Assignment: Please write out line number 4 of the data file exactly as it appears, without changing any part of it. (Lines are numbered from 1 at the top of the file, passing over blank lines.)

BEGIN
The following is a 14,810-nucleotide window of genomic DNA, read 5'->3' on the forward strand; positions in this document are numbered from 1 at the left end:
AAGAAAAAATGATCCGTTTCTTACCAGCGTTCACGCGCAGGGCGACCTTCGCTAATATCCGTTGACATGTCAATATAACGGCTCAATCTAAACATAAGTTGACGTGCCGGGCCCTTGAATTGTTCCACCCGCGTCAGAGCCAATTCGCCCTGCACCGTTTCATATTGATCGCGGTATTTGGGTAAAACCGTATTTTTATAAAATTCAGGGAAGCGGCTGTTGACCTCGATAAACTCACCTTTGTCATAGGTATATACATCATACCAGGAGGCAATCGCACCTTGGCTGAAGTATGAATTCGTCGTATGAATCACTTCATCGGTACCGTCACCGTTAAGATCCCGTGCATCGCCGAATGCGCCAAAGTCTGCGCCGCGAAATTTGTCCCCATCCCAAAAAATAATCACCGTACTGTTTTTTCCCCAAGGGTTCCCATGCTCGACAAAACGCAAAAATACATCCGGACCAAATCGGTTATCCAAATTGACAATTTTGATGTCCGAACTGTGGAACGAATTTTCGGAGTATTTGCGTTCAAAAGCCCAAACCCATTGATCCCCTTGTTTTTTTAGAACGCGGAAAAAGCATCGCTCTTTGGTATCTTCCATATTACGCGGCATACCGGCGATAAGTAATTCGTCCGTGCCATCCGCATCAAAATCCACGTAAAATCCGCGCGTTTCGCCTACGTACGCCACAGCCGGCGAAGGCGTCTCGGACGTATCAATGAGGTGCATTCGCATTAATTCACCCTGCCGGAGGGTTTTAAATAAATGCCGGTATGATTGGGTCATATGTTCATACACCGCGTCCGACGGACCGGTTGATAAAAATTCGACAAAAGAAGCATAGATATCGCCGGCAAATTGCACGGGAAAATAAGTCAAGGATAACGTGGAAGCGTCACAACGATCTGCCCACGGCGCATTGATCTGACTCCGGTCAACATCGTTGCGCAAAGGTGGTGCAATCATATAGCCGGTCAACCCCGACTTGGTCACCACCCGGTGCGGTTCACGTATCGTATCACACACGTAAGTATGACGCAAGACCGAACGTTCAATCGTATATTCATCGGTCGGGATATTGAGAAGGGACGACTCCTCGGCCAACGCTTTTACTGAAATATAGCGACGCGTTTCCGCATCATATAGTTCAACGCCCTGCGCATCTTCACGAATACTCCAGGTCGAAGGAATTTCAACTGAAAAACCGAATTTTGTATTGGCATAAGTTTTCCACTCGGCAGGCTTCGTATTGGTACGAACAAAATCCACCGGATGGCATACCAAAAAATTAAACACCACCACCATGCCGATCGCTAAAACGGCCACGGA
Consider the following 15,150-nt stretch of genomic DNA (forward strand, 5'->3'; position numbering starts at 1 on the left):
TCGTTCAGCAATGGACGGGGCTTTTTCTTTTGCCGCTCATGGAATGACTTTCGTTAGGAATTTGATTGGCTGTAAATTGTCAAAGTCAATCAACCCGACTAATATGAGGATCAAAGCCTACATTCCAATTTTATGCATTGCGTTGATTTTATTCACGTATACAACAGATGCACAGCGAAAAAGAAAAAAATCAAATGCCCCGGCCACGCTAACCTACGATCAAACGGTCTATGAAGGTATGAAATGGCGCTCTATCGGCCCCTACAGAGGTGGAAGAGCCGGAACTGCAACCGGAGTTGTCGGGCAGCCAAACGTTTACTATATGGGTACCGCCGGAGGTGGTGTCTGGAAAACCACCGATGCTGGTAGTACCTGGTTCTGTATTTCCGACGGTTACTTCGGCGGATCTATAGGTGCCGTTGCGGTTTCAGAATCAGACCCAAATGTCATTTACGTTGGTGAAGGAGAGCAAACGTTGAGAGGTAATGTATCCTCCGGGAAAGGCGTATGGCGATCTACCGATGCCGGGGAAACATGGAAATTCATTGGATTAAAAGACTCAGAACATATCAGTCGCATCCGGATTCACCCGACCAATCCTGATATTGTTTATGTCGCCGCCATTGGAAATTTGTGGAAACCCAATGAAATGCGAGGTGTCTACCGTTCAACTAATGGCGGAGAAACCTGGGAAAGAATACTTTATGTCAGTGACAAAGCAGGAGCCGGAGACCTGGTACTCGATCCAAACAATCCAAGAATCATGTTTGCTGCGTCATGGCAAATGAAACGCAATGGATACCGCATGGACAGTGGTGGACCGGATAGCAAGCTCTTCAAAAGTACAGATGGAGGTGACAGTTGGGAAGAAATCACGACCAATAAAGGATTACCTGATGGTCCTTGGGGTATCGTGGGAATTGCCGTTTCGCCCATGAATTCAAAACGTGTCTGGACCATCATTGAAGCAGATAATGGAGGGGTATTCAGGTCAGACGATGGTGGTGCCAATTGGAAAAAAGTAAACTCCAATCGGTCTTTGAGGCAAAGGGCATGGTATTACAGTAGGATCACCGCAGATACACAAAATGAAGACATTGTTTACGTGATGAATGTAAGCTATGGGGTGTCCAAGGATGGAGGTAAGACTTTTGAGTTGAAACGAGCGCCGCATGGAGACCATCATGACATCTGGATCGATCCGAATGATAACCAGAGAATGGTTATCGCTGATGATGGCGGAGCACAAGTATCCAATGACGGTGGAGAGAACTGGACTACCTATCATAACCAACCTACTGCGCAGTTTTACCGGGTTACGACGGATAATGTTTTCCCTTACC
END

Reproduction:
TCGTTCAGCAATGGACGGGGCTTTTTCTTTTGCCGCTCATGGAATGACTTTCGTTAGGAATTTGATTGGCTGTAAATTGTCAAAGTCAATCAACCCGACTAATATGAGGATCAAAGCCTACATTCCAATTTTATGCATTGCGTTGATTTTATTCACGTATACAACAGATGCACAGCGAAAAAGAAAAAAATCAAATGCCCCGGCCACGCTAACCTACGATCAAACGGTCTATGAAGGTATGAAATGGCGCTCTATCGGCCCCTACAGAGGTGGAAGAGCCGGAACTGCAACCGGAGTTGTCGGGCAGCCAAACGTTTACTATATGGGTACCGCCGGAGGTGGTGTCTGGAAAACCACCGATGCTGGTAGTACCTGGTTCTGTATTTCCGACGGTTACTTCGGCGGATCTATAGGTGCCGTTGCGGTTTCAGAATCAGACCCAAATGTCATTTACGTTGGTGAAGGAGAGCAAACGTTGAGAGGTAATGTATCCTCCGGGAAAGGCGTATGGCGATCTACCGATGCCGGGGAAACATGGAAATTCATTGGATTAAAAGACTCAGAACATATCAGTCGCATCCGGATTCACCCGACCAATCCTGATATTGTTTATGTCGCCGCCATTGGAAATTTGTGGAAACCCAATGAAATGCGAGGTGTCTACCGTTCAACTAATGGCGGAGAAACCTGGGAAAGAATACTTTATGTCAGTGACAAAGCAGGAGCCGGAGACCTGGTACTCGATCCAAACAATCCAAGAATCATGTTTGCTGCGTCATGGCAAATGAAACGCAATGGATACCGCATGGACAGTGGTGGACCGGATAGCAAGCTCTTCAAAAGTACAGATGGAGGTGACAGTTGGGAAGAAATCACGACCAATAAAGGATTACCTGATGGTCCTTGGGGTATCGTGGGAATTGCCGTTTCGCCCATGAATTCAAAACGTGTCTGGACCATCATTGAAGCAGATAATGGAGGGGTATTCAGGTCAGACGATGGTGGTGCCAATTGGAAAAAAGTAAACTCCAATCGGTCTTTGAGGCAAAGGGCATGGTATTACAGTAGGATCACCGCAGATACACAAAATGAAGACATTGTTTACGTGATGAATGTAAGCTATGGGGTGTCCAAGGATGGAGGTAAGACTTTTGAGTTGAAACGAGCGCCGCATGGAGACCATCATGACATCTGGATCGATCCGAATGATAACCAGAGAATGGTTATCGCTGATGATGGCGGAGCACAAGTATCCAATGACGGTGGAGAGAACTGGACTACCTATCATAACCAACCTACTGCGCAGTTTTACCGGGTTACGACGGATAATGTTTTCCCTTACC